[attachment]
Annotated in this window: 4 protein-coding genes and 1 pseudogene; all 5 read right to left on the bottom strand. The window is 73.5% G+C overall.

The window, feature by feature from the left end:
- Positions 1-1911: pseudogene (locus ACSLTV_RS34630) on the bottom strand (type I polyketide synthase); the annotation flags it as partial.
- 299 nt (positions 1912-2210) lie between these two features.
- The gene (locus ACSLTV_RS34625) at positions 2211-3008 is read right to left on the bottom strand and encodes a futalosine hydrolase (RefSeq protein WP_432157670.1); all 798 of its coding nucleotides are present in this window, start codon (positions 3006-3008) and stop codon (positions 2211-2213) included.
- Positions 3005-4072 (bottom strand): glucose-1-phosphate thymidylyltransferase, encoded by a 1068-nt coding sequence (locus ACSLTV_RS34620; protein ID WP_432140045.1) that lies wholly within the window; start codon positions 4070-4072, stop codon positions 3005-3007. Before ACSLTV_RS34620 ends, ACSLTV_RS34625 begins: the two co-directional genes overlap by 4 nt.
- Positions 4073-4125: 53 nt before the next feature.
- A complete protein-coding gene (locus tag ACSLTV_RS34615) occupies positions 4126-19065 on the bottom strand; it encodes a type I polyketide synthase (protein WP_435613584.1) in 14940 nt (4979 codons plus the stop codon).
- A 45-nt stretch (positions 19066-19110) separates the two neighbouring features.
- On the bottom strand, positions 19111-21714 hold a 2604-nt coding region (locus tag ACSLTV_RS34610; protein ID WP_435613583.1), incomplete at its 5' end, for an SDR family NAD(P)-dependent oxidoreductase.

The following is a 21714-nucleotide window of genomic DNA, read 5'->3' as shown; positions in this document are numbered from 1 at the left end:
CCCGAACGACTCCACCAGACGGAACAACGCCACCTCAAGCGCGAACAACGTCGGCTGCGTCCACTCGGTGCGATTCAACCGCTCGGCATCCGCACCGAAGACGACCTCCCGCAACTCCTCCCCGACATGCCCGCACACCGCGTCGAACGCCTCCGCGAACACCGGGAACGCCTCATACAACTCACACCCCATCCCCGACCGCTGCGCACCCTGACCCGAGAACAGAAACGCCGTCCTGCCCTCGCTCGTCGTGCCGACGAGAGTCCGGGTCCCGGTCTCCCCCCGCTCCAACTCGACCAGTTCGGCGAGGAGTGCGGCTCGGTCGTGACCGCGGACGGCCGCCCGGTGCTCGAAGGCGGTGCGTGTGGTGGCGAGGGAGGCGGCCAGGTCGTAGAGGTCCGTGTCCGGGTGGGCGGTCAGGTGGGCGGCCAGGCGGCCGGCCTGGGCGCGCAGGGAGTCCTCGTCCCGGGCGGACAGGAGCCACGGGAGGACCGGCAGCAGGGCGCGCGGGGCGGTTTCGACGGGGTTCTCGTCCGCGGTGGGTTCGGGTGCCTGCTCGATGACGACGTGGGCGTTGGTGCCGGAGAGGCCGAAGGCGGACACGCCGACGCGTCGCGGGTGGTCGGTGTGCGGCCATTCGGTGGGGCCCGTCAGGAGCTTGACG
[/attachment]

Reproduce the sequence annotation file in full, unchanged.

Annotated in this window: 4 protein-coding genes and 1 pseudogene; all 5 read right to left on the bottom strand. The window is 73.5% G+C overall.

The window, feature by feature from the left end:
- Positions 1-1911: pseudogene (locus ACSLTV_RS34630) on the bottom strand (type I polyketide synthase); the annotation flags it as partial.
- 299 nt (positions 1912-2210) lie between these two features.
- The gene (locus ACSLTV_RS34625) at positions 2211-3008 is read right to left on the bottom strand and encodes a futalosine hydrolase (RefSeq protein WP_432157670.1); all 798 of its coding nucleotides are present in this window, start codon (positions 3006-3008) and stop codon (positions 2211-2213) included.
- Positions 3005-4072 (bottom strand): glucose-1-phosphate thymidylyltransferase, encoded by a 1068-nt coding sequence (locus ACSLTV_RS34620; protein ID WP_432140045.1) that lies wholly within the window; start codon positions 4070-4072, stop codon positions 3005-3007. Before ACSLTV_RS34620 ends, ACSLTV_RS34625 begins: the two co-directional genes overlap by 4 nt.
- Positions 4073-4125: 53 nt before the next feature.
- A complete protein-coding gene (locus tag ACSLTV_RS34615) occupies positions 4126-19065 on the bottom strand; it encodes a type I polyketide synthase (protein WP_435613584.1) in 14940 nt (4979 codons plus the stop codon).
- A 45-nt stretch (positions 19066-19110) separates the two neighbouring features.
- On the bottom strand, positions 19111-21714 hold a 2604-nt coding region (locus tag ACSLTV_RS34610; protein ID WP_435613583.1), incomplete at its 5' end, for an SDR family NAD(P)-dependent oxidoreductase.

The following is a 21714-nucleotide window of genomic DNA, read 5'->3' as shown; positions in this document are numbered from 1 at the left end:
CCCGAACGACTCCACCAGACGGAACAACGCCACCTCAAGCGCGAACAACGTCGGCTGCGTCCACTCGGTGCGATTCAACCGCTCGGCATCCGCACCGAAGACGACCTCCCGCAACTCCTCCCCGACATGCCCGCACACCGCGTCGAACGCCTCCGCGAACACCGGGAACGCCTCATACAACTCACACCCCATCCCCGACCGCTGCGCACCCTGACCCGAGAACAGAAACGCCGTCCTGCCCTCGCTCGTCGTGCCGACGAGAGTCCGGGTCCCGGTCTCCCCCCGCTCCAACTCGACCAGTTCGGCGAGGAGTGCGGCTCGGTCGTGACCGCGGACGGCCGCCCGGTGCTCGAAGGCGGTGCGTGTGGTGGCGAGGGAGGCGGCCAGGTCGTAGAGGTCCGTGTCCGGGTGGGCGGTCAGGTGGGCGGCCAGGCGGCCGGCCTGGGCGCGCAGGGAGTCCTCGTCCCGGGCGGACAGGAGCCACGGGAGGACCGGCAGCAGGGCGCGCGGGGCGGTTTCGACGGGGTTCTCGTCCGCGGTGGGTTCGGGTGCCTGCTCGATGACGACGTGGGCGTTGGTGCCGGAGAGGCCGAAGGCGGACACGCCGACGCGTCGCGGGTGGTCGGTGTGCGGCCATTCGGTGGGGCCCGTCAGGAGCTTGACG